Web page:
‘Between Starshine and Clay’ by Jane Clarke

When I began writing poetry sixteen years ago I had no idea that place would be at the heart of my work. I wrote what I was moved to write and in the writing I discovered the importance of place in my imagination. In poetry of place my inner and outer worlds meet and find expression.

‘Whoever you are, no matter how lonely,
the world offers itself to your imagination,
calls to you like the wild geese, harsh and exciting –
over and over announcing your place
in the family of things.’

Mary Oliver, Wild Geese

Writing poems inspired by the farm where I grew up was not an act of nostalgia, rather I wanted to explore the complexities of attachment to place and people. The poem ‘Dusk’ in my first collection The River evokes the beauty of the farmyard rituals on a winter’s evening but also my desire to get away from the constraints of life there. I also explored this theme of love and separation in ‘The Suck’ and ‘Inheritance’ and again in ‘Map’ and ‘The trouble’ in my second collection When the Tree Falls.

In my imagination I see people in their place, the places that have shaped them and that they in turn have shaped. I found that I couldn’t write about a person who was important to me without seeing them in their place. A poem about my grandmother baking bread had to be located in her kitchen in east county Galway with echoes of Portnablagh on the north west coast of Donegal where she grew up; a poem about my mother had to be in the farmyard where she raised hens; a poem of wedding vows to my wife had to be set in Glenmalure where we made our home together.

‘I stare and stare. It seems I was called for this:
To glorify things just because they are.’

Czeslaw Milosz, Blacksmith Shop

Poetry of place is spiritual in the sense that it comes from our concerns with what is most important in life; love, mortality, loss, our potential and our frailty. It helps us explore meaning and connects us to each other through our shared humanity. Reading and writing poetry has changed my relationship with place in the present. Poetry requires me to be more aware of where I am, to be mindfully present in the here and now, to tune into what I’m seeing, hearing, touching, smelling as well as what I’m feeling. It inspires me to find names for what I see and so over the years I have turned to the naturalists to learn about the world around me. Poetry gives me a way of celebrating the beauty, wildness and mystery of place. In poetry we remember how small we are, how short-lived and how the earth goes on without us. Writing a poem of place could be seen as a political act at this time when the earth itself is under threat. We need to renegotiate our relationship with the natural world. Writing and reading poetry of place induces love and love induces the desire to protect.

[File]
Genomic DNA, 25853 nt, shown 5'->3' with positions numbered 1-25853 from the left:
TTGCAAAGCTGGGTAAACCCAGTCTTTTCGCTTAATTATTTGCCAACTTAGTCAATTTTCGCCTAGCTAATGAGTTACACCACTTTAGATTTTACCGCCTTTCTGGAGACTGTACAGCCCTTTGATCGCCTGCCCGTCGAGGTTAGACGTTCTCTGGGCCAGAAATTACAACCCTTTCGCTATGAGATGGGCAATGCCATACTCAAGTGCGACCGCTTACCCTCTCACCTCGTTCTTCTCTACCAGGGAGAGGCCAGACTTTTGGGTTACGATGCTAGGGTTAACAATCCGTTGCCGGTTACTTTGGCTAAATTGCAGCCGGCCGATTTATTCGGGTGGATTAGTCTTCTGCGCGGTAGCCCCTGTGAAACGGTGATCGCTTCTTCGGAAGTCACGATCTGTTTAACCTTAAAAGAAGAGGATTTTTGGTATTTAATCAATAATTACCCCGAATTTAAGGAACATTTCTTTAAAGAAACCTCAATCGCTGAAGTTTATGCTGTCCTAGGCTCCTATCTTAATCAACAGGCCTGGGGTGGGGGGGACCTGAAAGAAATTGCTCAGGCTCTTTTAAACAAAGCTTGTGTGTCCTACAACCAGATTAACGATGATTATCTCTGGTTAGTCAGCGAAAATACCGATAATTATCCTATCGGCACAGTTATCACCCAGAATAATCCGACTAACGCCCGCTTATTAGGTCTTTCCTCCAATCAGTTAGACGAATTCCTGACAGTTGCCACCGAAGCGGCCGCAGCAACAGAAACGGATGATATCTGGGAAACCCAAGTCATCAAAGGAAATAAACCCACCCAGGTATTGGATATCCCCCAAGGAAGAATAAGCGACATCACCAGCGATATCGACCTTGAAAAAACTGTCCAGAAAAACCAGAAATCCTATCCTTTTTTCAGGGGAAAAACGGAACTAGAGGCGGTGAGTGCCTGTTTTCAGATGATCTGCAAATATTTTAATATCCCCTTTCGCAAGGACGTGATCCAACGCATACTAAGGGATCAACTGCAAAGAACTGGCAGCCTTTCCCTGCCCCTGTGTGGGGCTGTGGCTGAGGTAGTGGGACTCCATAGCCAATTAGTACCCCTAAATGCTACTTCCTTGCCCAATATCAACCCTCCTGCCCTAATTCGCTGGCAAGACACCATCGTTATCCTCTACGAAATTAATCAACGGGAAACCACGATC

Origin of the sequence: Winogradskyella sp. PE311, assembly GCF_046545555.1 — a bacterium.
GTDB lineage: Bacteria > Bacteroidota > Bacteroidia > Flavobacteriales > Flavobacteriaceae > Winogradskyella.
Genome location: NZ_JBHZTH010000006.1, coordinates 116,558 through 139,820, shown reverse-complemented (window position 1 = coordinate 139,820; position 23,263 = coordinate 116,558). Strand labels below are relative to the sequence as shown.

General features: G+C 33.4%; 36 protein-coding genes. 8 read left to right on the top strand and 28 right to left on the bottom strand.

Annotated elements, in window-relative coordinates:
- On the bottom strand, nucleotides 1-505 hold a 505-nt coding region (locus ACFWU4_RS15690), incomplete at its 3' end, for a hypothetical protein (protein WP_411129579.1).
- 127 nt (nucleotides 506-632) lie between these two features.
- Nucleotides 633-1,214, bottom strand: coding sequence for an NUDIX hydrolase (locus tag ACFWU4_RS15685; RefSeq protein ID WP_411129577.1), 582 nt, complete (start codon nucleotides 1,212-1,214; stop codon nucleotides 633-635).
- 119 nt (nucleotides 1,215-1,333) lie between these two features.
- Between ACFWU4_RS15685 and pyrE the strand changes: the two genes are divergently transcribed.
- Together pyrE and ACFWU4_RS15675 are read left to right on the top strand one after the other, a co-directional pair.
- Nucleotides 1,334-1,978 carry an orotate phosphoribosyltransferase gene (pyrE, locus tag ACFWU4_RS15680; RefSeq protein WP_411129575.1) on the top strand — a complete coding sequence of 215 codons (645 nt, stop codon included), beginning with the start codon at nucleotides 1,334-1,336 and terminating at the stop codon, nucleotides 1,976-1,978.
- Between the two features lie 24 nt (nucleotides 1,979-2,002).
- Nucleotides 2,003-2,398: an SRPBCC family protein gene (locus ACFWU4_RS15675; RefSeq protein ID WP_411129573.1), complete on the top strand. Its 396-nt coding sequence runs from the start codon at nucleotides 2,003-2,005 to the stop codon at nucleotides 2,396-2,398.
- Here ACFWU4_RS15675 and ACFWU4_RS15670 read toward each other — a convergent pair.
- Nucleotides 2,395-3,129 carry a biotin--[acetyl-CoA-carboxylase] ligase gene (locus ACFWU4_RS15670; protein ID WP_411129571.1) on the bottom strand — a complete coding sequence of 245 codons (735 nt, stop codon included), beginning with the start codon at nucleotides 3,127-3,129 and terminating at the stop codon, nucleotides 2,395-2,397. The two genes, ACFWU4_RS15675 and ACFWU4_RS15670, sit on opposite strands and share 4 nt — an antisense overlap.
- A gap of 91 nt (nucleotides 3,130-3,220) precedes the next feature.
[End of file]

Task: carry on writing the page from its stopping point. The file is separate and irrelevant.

‘Place’ in poetry includes not only the geographical location and natural environment, but the history of human presence there. While researching a sequence of poems inspired by the mining heritage of Co. Wicklow for a BBC Radio 4 poetry programme I spoke to two of the few remaining miners and watched interviews with their former colleagues. Their relationship with the mines and the mountains in which the mines were located reminded me of Wordsworth’s ‘a presence that disturbs me with the joy’ from Lines Composed A Few Miles Above Tintern Abbey. They spoke of the beauty and the threat of their surroundings in the same breath.  Many of these men were born and reared in the shadow of the mountains in which they later worked in appallingly dangerous conditions. Place is imbued with the past; geological, socio-political, communal, narrative.

‘No ideas but in things’, William Carlos Williams’ maxim reverberates. Every place has its distinctive things and its distinctive names for those things. Part of the pleasure of writing is tuning into and playing with the language of that place. My grandmother used to say, ‘she’s wheezing like a plibín’. How long will this expression survive now that the lapwing has almost disappeared from our fields? Other words from my childhood found their way into poems; leebeens, the bottoms, flaggers, scraw, turloughs. A scald crow in Roscommon is a hoodie in Wicklow. Our home in Glenmalure presents other sense-experiences, other music, other language; mica-schist and shale, granite and feldspar, stags rutting, glacial valleys, red kites, chaps, brooks and furze.

Reading poetry of place by other poets helps me experience my place anew. The ‘clank of a bucket’ in Ted Hughes’ ‘Full Moon and Little Frieda’sent me back to a farmyard in Fuerty on a winter’s evening. Elizabeth Bishop’s ‘The Moose’ set me off on a journey down the Hill Field to the river. ‘Let Evening Come’ by Jane Kenyon sends me back to my task as a poet – to assemble words in such a way that they resonate in the hearts and minds of the reader, so that the place I see in my mind’s eye becomes the place you see in yours. Poetry has taught me that as we engage with memory and imagination, we find ourselves alongside Lucille Clifton in her poem celebrating survival, ‘on this bridge between/starshine and clay’.  

About the contributor

Jane Clarke
Jane Clarke’s poetry collection When the Tree Falls was shortlisted for the Pigott Poetry Prize, the Irish Times Poetry Now Award and the Farmgate Café National Poetry Award in 2020 and was longlisted for the Royal Society of Literature’s Ondaatje Prize. Her poems feature in Staying Human (Bloodaxe Books 2020) and The Forward Book of Poetry 2021. In 2016 she won the Hennessy Literary Award for Emerging Poetry, the inaugural Listowel Writers’ Week Poem of the Year Award and was awarded an Arts Council of Ireland Literary Bursary in 2017.

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